The Role of African Elites in West African Countries
M. BACHIR DIOP
African societies have suffered from many external influences from the colonial period to the present day. This is what makes the African society characterized by both traditional and modern elite elements. Naturally; The traditional elites or the elites established on a traditional basis was the first elite to emerge in the African continent, and the colonizer was able to neutralize and replaced them after the independence, by the modern elites who most of them were formed in European educational institutions. In this article, we will try to explore the role of the political elites in West African countries in the political change in this region by focusing on electoral and democratic processes in the region.
The political elite in West African countries: Origins and formation
The political elite formed the primary elements of the various elite groups in human societies, and it assumed a central and vital role in directing and managing a social life. The period from 1960 to 1970; The management of political power in West Africa countries was mainly formed by teachers, doctors, and trade union leaders. Despite the different level of training, these early leaders tended to establish national consciousness, which was necessary to get rid of the negative effects of colonialism. We can point out that from the independence in 1960 to the 1990s, African intellectuals were divided between three main currents of thought: liberal, Marxist-Leninist and religious, each of these ideological trends has had a strong influence in the future political vision of these countries. Considering that the political elites work under the umbrella of political parties; The political parties numbers have doubled after the experience of the one-party system that dominated West African countries during the period from independence until the 1990s.
However, the correct implementation of political parties requires a political climate characterized by freedom, pluralism and social justice. Hence, Africa - since 1990 - has been exposed to the experience of imparting a kind of freedom to the state and society, with a return to integrated party pluralism to create a new generation of leaders to the political arena. The elites that consist of this party was the military, and some civilian leaders, and young politicians, many of them worked as advisers for military systems between 1970 and 1990. For example in Mali, the number of political parties reaches to 171, while the number exceeds 255 in Senegal and 113 in Burkina Faso.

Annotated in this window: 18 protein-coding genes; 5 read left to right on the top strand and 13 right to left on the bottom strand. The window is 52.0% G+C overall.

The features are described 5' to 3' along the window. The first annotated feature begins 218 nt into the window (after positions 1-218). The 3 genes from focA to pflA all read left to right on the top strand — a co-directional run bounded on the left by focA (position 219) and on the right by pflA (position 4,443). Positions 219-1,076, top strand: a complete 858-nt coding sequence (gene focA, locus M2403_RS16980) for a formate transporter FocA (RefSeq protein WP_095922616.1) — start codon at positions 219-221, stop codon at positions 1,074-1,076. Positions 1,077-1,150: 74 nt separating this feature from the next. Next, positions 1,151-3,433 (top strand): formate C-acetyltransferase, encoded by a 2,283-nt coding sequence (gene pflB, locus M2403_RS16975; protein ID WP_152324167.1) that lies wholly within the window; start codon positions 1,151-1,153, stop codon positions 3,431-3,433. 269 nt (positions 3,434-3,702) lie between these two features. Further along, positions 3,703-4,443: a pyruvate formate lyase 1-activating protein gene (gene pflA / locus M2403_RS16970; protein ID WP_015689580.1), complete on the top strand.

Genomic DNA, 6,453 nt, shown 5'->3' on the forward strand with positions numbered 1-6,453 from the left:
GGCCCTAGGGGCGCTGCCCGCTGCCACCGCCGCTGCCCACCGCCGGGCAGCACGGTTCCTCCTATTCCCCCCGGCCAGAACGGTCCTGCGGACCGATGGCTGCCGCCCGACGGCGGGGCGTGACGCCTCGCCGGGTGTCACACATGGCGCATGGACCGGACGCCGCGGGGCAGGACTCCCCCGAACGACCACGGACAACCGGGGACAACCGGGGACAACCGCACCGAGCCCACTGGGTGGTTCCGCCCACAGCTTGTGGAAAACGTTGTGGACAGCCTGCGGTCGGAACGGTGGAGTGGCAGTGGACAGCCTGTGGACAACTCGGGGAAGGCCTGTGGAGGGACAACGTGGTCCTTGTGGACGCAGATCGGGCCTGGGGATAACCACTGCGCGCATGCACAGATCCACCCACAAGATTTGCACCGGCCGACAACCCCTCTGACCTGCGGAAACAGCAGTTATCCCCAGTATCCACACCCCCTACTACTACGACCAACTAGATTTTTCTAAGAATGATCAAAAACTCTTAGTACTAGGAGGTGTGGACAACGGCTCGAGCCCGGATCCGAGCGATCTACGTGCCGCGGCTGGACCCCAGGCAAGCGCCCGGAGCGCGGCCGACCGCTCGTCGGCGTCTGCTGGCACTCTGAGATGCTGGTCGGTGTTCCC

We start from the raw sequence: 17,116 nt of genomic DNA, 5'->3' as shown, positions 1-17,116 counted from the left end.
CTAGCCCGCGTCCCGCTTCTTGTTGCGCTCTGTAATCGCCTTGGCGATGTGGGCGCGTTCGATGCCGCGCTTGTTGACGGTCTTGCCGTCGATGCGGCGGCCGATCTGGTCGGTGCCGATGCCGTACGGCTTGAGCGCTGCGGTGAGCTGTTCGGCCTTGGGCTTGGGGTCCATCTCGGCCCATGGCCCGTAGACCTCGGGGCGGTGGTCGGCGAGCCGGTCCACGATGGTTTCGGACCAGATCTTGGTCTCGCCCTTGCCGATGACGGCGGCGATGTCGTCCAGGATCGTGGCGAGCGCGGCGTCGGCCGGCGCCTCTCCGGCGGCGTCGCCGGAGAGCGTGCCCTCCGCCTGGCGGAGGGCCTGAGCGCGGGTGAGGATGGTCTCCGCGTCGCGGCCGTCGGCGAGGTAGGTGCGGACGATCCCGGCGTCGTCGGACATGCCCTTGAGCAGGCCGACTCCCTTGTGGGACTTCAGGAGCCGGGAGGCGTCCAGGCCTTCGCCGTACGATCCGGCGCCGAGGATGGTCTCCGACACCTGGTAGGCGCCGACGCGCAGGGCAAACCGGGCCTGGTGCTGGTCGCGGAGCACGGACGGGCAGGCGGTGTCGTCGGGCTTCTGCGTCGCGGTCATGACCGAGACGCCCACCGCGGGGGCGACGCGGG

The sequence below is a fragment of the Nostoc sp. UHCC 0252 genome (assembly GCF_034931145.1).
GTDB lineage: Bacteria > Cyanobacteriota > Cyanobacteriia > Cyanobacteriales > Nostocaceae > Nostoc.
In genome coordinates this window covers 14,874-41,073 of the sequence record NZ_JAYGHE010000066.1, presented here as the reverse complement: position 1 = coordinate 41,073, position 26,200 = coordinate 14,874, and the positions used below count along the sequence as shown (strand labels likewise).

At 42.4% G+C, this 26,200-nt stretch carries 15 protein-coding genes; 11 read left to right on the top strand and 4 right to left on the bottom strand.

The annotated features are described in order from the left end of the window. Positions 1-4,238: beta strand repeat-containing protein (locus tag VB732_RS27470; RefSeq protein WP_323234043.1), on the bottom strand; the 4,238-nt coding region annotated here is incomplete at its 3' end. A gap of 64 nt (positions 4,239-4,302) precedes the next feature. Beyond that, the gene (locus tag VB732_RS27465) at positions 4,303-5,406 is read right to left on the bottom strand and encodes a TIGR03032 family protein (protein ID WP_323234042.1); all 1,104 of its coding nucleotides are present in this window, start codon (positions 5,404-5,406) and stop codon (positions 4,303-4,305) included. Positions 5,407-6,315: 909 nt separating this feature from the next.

Unfortunately, the deep ideological divisions of intellectual elites are the root of the failure of development discourse in West African countries in addition to the alternatives models coming from outside. This historical reminder is essential for a better understanding of the challenges that await the new generation of African leaders. Also, to understand the alarming situation of African countries in the economic and political sphere. As these countries have not been able to enhance the quality of human resources, which is a fundamental factor for the success of prosperous countries. In addition to not being able to adopt freedom policies that allow the smart exploitation of natural resources, and the creation and stimulation of appropriate values and standards in open societies.